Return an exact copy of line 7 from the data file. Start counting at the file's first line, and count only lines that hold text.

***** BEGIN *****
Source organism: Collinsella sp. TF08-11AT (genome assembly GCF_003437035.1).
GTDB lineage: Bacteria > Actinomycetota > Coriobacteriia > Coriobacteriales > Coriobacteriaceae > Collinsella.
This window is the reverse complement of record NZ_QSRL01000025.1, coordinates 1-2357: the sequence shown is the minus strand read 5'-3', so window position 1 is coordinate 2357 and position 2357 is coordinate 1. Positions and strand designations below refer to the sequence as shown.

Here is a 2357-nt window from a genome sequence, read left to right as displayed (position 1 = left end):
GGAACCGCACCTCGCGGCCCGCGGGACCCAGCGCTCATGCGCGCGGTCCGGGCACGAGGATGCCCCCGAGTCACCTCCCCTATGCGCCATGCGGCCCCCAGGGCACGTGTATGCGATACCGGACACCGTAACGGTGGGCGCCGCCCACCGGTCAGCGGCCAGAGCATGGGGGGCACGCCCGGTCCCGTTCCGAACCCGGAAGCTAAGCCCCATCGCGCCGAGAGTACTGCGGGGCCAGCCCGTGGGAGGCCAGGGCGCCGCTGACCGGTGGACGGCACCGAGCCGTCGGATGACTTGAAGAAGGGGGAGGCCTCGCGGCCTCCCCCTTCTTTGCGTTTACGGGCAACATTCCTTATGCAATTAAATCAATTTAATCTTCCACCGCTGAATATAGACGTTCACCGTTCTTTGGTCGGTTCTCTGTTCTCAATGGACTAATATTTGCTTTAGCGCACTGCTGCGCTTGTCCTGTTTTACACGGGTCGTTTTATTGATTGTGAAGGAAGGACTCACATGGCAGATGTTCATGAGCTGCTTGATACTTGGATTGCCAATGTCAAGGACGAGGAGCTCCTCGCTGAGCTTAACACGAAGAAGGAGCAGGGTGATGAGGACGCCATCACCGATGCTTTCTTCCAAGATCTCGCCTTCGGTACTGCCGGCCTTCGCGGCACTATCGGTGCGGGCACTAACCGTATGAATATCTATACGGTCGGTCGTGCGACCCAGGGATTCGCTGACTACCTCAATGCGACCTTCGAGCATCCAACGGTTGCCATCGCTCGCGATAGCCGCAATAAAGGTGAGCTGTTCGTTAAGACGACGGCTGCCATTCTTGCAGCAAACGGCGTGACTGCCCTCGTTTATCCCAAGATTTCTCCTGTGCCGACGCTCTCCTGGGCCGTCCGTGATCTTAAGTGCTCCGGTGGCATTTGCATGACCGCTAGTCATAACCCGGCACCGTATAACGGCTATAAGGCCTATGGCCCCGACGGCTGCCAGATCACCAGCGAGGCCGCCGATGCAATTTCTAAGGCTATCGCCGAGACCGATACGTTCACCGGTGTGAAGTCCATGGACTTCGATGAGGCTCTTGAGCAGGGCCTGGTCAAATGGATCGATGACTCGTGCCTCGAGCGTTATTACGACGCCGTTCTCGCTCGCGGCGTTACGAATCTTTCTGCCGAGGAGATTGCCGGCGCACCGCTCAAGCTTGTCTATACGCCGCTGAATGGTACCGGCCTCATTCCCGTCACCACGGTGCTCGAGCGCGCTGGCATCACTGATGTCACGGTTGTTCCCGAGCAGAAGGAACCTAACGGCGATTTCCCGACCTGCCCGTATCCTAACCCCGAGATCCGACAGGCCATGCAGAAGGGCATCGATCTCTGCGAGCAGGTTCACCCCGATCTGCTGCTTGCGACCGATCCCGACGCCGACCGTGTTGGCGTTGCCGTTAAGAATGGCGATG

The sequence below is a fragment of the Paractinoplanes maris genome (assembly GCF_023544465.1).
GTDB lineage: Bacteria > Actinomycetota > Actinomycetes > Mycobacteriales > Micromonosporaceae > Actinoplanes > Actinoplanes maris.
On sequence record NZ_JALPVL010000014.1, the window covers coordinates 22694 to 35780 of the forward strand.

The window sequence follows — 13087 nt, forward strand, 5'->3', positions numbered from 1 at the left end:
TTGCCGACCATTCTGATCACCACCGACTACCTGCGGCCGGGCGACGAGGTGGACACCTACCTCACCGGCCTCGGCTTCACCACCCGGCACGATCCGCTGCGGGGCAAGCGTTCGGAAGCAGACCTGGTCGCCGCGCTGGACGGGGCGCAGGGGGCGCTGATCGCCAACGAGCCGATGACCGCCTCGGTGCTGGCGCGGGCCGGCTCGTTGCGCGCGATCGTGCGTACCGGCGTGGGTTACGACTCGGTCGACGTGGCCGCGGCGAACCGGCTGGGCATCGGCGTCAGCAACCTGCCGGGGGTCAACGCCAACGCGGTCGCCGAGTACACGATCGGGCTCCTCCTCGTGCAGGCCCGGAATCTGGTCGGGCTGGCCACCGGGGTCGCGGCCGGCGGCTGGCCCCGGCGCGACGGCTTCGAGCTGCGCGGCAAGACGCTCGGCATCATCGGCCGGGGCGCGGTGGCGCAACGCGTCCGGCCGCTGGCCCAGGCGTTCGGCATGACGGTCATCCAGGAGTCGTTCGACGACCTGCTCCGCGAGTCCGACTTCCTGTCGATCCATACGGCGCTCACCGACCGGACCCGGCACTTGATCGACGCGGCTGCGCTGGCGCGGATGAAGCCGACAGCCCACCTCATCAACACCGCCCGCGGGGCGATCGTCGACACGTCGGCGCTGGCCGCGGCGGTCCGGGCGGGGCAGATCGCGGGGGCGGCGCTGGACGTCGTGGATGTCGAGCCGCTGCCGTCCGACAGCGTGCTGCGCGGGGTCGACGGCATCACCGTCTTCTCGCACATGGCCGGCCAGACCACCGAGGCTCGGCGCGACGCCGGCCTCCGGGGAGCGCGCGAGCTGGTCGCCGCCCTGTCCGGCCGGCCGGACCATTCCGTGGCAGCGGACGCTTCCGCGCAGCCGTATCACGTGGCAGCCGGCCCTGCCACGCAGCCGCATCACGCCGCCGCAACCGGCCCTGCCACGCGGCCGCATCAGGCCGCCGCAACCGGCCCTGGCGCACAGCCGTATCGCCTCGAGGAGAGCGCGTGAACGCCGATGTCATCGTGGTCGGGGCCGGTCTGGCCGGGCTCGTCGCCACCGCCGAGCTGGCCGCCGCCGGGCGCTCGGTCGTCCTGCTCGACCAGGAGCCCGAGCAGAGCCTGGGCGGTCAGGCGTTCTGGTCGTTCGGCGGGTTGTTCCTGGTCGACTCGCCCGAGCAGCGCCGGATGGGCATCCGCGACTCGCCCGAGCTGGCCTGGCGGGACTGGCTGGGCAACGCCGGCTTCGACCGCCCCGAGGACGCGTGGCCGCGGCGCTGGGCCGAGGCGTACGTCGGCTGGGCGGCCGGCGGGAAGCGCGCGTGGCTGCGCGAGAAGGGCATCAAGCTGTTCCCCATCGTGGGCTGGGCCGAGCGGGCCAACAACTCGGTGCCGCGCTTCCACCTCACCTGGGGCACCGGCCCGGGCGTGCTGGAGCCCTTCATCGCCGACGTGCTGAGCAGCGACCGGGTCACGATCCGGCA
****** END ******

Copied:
GTDB lineage: Bacteria > Actinomycetota > Actinomycetes > Mycobacteriales > Micromonosporaceae > Actinoplanes > Actinoplanes maris.